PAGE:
Background: Limited data describe the association between the frequency of asthma exacerbations and the decline in lung function in severe asthma. Objective: To determine whether asthma exacerbations are associated with enhanced decline in lung function. Methods: Changes in lung function were analyzed retrospectively using data from the DREAM and MENSA studies of mepolizumab intervention in patients with severe asthma. Patients were either nonsmokers or former smokers. A linear regression model was used to analyze the relationship between the number of exacerbations and decline in FEV1 across treatment groups. Results: In a combined post hoc analysis, 57% (n = 572) of patients had no exacerbations and experienced an improvement in postbronchodilator FEV1 of 143 mL. In contrast, in patients who experienced 3 or more exacerbations, there was a decrease in postbronchodilator FEV1 of 77 mL in the combined analysis. The linear modeling analysis estimated that for each exacerbation seen during the observational period, there was a decrease of 50 mL in FEV1 (P <.001). Conclusions: A direct relationship between the number of exacerbations in patients with severe eosinophilic asthma and decline in lung function was observed. Repeated exacerbations may be associated with accelerated loss of lung function.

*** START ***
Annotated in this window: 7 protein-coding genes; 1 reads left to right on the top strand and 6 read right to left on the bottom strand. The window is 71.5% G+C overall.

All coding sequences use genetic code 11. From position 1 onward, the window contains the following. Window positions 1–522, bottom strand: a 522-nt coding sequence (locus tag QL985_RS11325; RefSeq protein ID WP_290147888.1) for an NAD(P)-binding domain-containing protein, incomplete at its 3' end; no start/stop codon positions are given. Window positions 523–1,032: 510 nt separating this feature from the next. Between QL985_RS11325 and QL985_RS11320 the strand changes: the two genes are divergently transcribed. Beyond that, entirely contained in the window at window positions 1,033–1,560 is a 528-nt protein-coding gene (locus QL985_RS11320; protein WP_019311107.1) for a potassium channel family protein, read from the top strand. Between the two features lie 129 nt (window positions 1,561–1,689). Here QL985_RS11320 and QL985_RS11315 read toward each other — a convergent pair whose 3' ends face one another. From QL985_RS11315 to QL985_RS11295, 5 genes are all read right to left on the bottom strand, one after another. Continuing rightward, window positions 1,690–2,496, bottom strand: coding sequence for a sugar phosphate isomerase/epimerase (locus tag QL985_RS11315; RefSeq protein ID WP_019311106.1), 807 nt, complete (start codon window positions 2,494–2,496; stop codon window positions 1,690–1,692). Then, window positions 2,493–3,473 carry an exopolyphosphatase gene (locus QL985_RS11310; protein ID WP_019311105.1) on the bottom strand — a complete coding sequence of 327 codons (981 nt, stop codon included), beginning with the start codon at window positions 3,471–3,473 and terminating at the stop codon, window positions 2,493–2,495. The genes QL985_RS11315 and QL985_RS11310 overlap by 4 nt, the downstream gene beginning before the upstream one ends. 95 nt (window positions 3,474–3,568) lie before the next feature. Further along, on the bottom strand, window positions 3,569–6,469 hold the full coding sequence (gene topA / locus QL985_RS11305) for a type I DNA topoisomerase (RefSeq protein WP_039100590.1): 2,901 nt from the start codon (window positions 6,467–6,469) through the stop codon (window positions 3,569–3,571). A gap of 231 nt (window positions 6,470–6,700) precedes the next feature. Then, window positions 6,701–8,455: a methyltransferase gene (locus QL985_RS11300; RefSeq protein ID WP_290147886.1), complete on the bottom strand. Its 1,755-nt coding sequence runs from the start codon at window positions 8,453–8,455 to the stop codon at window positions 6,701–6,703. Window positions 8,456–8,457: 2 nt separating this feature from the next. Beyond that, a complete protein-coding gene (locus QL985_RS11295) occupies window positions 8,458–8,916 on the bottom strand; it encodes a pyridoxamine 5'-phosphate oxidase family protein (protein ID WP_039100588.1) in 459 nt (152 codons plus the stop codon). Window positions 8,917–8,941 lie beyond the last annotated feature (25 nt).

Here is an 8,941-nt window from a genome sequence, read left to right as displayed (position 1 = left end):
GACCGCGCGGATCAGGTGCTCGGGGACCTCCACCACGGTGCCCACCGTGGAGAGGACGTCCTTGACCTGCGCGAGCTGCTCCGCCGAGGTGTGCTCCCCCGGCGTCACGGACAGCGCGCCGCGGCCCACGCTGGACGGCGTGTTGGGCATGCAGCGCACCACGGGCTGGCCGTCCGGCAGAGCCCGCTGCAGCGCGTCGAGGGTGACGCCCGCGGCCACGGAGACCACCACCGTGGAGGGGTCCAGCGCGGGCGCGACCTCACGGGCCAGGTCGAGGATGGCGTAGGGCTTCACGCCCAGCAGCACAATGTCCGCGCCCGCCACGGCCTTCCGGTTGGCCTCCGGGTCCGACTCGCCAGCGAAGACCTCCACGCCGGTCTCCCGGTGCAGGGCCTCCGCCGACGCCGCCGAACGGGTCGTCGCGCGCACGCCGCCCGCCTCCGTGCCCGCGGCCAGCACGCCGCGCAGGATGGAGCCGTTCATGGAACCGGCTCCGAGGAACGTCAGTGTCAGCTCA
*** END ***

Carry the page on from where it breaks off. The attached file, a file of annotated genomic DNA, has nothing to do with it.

Ortega, H., Yancey, S. W., Keene, O. N., Gunsoy, N. B., Albers, F. C., & Howarth, P. H. (2018). Asthma Exacerbations Associated with Lung Function Decline in Patients with Severe Eosinophilic Asthma. Journal of Allergy and Clinical Immunology: In Practice, 6(3), 980-986.e1. https://doi.org/10.1016/j.jaip.2017.12.019